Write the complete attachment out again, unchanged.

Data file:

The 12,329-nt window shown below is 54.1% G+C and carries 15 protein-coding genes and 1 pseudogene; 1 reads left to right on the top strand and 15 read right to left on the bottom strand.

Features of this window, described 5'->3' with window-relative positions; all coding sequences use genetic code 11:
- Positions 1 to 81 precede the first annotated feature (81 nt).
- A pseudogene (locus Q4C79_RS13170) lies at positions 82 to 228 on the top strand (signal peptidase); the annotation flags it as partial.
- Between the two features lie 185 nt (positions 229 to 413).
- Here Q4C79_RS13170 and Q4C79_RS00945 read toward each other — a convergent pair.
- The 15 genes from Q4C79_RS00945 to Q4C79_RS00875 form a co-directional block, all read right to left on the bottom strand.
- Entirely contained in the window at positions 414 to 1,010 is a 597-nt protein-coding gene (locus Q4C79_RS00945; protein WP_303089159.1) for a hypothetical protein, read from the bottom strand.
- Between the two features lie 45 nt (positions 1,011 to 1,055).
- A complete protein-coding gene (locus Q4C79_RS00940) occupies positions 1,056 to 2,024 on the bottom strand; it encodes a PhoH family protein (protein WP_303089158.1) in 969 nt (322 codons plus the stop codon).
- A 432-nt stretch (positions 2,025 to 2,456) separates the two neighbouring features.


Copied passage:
The 12,329-nt window shown below is 54.1% G+C and carries 15 protein-coding genes and 1 pseudogene; 1 reads left to right on the top strand and 15 read right to left on the bottom strand.

Features of this window, described 5'->3' with window-relative positions; all coding sequences use genetic code 11:
- Positions 1 to 81 precede the first annotated feature (81 nt).
- A pseudogene (locus Q4C79_RS13170) lies at positions 82 to 228 on the top strand (signal peptidase); the annotation flags it as partial.
- Between the two features lie 185 nt (positions 229 to 413).
- Here Q4C79_RS13170 and Q4C79_RS00945 read toward each other — a convergent pair.
- The 15 genes from Q4C79_RS00945 to Q4C79_RS00875 form a co-directional block, all read right to left on the bottom strand.
- Entirely contained in the window at positions 414 to 1,010 is a 597-nt protein-coding gene (locus Q4C79_RS00945; protein WP_303089159.1) for a hypothetical protein, read from the bottom strand.
- Between the two features lie 45 nt (positions 1,011 to 1,055).
- A complete protein-coding gene (locus Q4C79_RS00940) occupies positions 1,056 to 2,024 on the bottom strand; it encodes a PhoH family protein (protein WP_303089158.1) in 969 nt (322 codons plus the stop codon).
- A 432-nt stretch (positions 2,025 to 2,456) separates the two neighbouring features.